Congress Weighs in Against Pebble Mine


Senator Maria Cantwell (D-WA) recently said that she would oppose development of Pebble Mine – one of the world’s largest mines – in Alaska’s Bristol Bay watershed should it potentially harm the world-famous salmon runs there.  In a letter sent to the Environmental Protection Agency (EPA) yesterday, Senator Cantwell  supported EPA’s decision to conduct a thorough scientific assessment of the effect a large-scale development project like Pebble Mine would have on the Bristol Bay watershed.


Senator Cantwell is right on the money.  Developing the Pebble Mine – a two mile wide, 2,000 foot deep open pit that would generate over 10 billion tons of contaminated mining waste – at the headwaters of the world’s most productive wild salmon fishery is a colossally bad idea.  As Senator Cantwell said in her letter, Bristol Bay’s salmon population is an “economic lynchpin” for commercial fishermen in both Alaska and Washington. 

Pool 32 Bear with Salmon.jpg
In fact, salmon are the lynchpin of the entire Bristol Bay ecosystem, supporting the $450 million per year commercial and sports fishing, seafood, hunting, and tourism industries in the region.  In addition, Alaska Natives have depended on these salmon to feed their families for thousands of years.  Salmon also support a vast array of wildlife – including bears, whales, seals, eagles, moose and caribou – all drawn by the same lure:  tens of millions of thrashing salmon and the nutrient-rich environment the salmon create when they spawn and die.

Pebble Mine threatens this extraordinary resource.  It is absolutely critical that we protect the Bristol Bay watershed from Pebble Mine’s potentially devastating effects.

We must stand united with the people of Bristol Bay, who overwhelmingly oppose Pebble Mine.  Over 80% of local residents oppose Pebble Mine, and over 85% of commercial fishermen in Bristol Bay oppose Pebble. 

The Bristol Bay Native Corporation (BBNC), a multi-billion dollar corporation with over 9,000 Native shareholders, opposes Pebble Mine.  BBNC President and CEO Jason Metrokin welcomed the letter from Senator Cantwell and said in a statement that Pebble presents an “unacceptable risk to Bristol Bay salmon, which have supported our communities for thousands of years” while providing an important commercial, food and cultural resource.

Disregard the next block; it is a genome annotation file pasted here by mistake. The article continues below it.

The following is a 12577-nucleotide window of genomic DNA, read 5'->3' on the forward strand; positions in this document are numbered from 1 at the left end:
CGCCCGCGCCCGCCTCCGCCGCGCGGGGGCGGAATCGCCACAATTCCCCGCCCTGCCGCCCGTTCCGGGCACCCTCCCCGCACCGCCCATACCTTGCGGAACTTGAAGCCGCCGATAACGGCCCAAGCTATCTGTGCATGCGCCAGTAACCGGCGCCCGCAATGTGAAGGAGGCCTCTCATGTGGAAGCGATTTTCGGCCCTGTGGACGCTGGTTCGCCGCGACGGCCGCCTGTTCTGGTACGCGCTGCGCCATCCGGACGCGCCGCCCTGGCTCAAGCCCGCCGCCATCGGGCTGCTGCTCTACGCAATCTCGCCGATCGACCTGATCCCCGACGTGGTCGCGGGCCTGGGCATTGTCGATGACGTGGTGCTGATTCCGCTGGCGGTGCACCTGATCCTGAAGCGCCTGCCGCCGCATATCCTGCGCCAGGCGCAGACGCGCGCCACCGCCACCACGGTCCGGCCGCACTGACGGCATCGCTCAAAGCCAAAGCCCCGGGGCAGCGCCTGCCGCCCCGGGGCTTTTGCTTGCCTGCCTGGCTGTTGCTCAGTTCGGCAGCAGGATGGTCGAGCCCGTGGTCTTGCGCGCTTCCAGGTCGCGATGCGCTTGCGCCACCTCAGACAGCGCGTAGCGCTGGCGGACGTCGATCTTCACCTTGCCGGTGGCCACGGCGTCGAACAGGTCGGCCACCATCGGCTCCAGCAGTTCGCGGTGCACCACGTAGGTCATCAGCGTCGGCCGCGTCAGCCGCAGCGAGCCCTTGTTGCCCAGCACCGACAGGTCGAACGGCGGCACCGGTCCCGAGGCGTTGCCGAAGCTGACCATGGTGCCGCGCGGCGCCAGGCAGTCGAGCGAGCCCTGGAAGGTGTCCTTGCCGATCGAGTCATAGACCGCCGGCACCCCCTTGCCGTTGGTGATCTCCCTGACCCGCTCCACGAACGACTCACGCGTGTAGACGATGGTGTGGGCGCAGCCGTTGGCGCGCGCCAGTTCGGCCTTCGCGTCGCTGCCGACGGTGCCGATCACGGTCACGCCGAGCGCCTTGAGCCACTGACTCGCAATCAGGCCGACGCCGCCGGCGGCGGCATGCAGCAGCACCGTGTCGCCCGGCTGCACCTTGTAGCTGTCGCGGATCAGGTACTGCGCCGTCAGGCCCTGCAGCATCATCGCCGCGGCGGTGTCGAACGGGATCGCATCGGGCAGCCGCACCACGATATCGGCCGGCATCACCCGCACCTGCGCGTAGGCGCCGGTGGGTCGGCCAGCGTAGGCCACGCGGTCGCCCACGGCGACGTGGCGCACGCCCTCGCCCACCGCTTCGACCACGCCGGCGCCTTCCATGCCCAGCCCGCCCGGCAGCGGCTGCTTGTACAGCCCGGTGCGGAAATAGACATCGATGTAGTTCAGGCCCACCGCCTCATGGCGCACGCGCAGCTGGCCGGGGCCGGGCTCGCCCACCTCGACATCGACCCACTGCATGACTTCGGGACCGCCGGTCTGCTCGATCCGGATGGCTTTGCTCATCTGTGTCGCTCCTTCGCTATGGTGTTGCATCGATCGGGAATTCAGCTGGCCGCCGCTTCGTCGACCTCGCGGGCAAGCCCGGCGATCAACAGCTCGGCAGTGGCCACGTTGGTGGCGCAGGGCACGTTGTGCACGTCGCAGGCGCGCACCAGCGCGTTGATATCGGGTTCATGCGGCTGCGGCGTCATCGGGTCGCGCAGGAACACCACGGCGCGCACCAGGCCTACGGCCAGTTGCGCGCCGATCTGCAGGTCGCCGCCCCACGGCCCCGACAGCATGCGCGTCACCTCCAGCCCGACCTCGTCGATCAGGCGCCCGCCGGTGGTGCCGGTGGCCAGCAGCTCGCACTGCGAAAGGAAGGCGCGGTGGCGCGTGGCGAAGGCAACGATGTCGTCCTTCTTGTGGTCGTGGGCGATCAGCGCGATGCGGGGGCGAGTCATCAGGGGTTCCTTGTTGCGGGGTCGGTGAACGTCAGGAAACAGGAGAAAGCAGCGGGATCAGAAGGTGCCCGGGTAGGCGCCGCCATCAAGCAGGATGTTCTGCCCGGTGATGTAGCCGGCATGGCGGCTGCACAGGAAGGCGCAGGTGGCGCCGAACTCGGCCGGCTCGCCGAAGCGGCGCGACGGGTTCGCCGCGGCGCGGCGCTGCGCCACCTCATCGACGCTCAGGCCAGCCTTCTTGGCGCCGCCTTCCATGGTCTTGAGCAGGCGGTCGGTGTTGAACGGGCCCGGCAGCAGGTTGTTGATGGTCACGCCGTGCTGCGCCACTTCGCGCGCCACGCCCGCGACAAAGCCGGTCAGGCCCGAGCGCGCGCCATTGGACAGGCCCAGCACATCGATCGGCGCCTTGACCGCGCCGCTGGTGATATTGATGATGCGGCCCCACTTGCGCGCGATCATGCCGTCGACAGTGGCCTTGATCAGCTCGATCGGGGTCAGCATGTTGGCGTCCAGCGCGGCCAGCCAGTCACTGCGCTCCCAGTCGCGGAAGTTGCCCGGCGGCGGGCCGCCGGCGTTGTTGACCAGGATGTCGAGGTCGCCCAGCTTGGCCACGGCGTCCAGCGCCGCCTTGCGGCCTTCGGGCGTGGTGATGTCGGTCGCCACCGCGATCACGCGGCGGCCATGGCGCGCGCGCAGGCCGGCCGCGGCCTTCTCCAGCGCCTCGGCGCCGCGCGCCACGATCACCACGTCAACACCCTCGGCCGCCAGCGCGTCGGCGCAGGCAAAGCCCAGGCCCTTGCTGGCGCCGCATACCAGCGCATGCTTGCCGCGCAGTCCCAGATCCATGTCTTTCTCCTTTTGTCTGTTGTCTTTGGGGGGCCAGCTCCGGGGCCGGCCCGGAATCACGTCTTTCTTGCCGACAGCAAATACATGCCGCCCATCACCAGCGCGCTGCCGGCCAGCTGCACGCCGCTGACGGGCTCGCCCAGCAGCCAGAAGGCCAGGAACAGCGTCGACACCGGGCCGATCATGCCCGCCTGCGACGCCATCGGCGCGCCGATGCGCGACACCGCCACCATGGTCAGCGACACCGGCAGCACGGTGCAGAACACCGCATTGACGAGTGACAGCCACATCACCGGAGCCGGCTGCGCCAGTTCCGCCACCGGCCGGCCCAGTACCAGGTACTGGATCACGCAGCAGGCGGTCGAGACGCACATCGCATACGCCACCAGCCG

BBNC and several federally recognized Bristol Bay Alaska native tribes have asked the EPA to use its authority under the Clean Water Act to stop development of the mine. Last February, EPA announced it would conduct a scientific assessment of  large scale development in the Bristol Bay watershed.  EPA’s analysis is expected to be released this fall. 

In her letter to EPA, Senator Cantwell supported EPA’s scientific assessment and also asked the agency to consider using the Clean Water Act to prohibit or restrict large-scale development in the Bristol Bay watershed if it would harm the water quality or salmon in the region.

“Thousands of my constituents have contacted me expressing their concerns regarding the potentially catastrophic and widespread long-term impacts of the proposed Pebble Mine, which would be the world’s largest man-made excavation,” Cantwell said in her letter.

Thank you Senator Cantwell for speaking up to protect Bristol Bay from Pebble Mine. 

We all need to get involved.  To make your voice heard, click here.


Photo Credit: Robert Glenn Ketchum and Pool 32 Mag, respectively.